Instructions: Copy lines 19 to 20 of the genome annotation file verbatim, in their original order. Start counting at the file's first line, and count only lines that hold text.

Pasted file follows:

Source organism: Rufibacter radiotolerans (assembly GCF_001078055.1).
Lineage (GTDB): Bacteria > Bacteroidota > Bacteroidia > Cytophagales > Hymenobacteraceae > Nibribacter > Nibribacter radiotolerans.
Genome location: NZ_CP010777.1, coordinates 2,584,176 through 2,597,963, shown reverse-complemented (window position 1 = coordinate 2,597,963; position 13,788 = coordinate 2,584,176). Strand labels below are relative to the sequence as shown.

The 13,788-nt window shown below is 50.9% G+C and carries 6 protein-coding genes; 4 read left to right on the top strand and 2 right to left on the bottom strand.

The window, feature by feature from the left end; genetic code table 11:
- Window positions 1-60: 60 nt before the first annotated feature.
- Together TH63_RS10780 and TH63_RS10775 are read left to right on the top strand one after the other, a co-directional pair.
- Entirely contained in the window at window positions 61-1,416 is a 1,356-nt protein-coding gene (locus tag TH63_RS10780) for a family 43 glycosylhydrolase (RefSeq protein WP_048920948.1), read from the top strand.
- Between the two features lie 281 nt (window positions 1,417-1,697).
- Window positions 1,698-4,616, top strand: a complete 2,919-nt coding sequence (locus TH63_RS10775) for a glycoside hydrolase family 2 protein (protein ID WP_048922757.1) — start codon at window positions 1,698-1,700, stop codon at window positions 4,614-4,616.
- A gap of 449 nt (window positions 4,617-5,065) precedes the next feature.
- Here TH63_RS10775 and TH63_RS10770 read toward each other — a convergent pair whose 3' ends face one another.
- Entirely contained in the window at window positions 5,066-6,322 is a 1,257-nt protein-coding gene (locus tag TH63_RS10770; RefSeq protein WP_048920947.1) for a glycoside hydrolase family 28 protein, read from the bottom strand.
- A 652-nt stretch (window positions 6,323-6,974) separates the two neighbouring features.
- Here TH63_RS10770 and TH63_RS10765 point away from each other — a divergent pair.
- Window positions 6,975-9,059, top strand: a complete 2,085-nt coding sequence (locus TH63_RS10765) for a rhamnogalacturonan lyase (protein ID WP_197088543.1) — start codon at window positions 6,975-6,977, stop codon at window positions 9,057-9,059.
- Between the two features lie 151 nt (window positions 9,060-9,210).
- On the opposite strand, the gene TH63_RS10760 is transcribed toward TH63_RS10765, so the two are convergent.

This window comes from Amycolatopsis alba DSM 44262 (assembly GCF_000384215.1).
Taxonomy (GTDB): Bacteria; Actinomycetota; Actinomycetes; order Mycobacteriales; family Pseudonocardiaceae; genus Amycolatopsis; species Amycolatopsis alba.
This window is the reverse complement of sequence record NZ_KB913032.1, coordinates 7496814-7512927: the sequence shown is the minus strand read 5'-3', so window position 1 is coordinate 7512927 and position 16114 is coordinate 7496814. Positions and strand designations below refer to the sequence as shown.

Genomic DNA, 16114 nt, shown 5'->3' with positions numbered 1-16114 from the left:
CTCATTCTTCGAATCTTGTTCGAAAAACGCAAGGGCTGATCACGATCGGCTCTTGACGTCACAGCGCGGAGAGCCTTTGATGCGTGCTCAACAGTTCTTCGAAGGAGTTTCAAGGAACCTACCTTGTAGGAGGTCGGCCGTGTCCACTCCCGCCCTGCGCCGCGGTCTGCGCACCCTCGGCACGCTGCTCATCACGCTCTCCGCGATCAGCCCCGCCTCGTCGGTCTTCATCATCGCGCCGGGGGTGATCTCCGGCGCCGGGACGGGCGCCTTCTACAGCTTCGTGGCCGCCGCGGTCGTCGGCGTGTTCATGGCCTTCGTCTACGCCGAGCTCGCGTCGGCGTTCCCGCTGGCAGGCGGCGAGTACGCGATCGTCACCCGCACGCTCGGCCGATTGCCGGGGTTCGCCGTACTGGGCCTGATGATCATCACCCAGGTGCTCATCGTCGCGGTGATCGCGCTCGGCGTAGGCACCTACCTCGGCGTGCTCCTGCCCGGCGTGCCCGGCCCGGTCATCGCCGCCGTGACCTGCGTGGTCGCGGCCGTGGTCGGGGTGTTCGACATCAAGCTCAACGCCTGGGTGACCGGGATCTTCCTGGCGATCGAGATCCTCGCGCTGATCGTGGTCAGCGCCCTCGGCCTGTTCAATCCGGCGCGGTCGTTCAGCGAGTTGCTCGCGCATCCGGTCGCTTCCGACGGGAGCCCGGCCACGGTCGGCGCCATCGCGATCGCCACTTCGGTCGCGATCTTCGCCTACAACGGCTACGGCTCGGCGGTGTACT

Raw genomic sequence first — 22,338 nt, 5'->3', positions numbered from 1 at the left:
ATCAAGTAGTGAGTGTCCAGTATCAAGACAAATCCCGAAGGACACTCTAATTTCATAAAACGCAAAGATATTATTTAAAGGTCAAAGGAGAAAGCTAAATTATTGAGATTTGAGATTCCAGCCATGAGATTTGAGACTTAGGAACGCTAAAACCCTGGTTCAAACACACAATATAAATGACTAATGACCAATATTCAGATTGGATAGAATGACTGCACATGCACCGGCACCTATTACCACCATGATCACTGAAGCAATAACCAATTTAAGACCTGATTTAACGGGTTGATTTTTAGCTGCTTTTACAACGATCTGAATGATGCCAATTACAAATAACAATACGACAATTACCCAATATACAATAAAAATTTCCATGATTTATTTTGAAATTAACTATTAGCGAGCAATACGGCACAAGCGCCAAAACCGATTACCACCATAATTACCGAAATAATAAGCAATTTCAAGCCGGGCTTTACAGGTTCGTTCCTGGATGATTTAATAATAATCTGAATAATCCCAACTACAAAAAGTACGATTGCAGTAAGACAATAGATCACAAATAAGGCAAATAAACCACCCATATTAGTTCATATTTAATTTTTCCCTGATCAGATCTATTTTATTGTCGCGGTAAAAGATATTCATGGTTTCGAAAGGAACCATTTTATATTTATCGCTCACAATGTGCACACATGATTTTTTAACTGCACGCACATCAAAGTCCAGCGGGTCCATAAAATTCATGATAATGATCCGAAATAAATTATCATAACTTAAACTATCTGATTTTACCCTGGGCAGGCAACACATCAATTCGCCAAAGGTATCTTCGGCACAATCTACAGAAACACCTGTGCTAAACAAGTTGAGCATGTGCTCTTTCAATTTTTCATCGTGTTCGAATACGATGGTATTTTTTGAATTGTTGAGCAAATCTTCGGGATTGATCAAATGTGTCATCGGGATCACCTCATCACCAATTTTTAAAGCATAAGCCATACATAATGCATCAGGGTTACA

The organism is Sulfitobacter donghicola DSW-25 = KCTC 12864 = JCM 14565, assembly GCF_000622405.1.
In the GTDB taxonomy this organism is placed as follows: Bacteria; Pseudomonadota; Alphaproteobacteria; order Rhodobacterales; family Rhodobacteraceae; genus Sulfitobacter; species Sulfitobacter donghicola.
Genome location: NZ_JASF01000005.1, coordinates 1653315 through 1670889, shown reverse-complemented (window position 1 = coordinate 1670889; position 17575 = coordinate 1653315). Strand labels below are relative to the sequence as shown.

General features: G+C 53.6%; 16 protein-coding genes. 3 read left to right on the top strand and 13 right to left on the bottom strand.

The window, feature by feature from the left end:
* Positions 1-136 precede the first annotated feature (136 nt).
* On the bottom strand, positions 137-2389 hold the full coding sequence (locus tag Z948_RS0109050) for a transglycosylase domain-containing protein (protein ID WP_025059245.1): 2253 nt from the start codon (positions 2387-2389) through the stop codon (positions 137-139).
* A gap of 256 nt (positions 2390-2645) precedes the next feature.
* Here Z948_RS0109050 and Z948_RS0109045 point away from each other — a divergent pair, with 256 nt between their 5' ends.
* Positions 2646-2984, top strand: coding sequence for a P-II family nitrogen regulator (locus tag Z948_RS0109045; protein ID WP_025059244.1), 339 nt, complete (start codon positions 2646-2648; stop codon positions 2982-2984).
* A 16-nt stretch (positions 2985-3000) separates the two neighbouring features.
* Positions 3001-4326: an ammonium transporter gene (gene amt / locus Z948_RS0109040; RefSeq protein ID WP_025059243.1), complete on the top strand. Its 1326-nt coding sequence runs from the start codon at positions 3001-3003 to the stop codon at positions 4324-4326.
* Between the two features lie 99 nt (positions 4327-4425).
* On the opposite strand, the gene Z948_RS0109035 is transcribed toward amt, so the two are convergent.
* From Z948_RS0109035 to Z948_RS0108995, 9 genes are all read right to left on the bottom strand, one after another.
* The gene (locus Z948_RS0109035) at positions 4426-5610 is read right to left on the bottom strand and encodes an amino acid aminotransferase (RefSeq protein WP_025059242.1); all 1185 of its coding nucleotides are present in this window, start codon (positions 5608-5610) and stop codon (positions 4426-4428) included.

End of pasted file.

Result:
This window comes from Amycolatopsis alba DSM 44262 (assembly GCF_000384215.1).
Taxonomy (GTDB): Bacteria; Actinomycetota; Actinomycetes; order Mycobacteriales; family Pseudonocardiaceae; genus Amycolatopsis; species Amycolatopsis alba.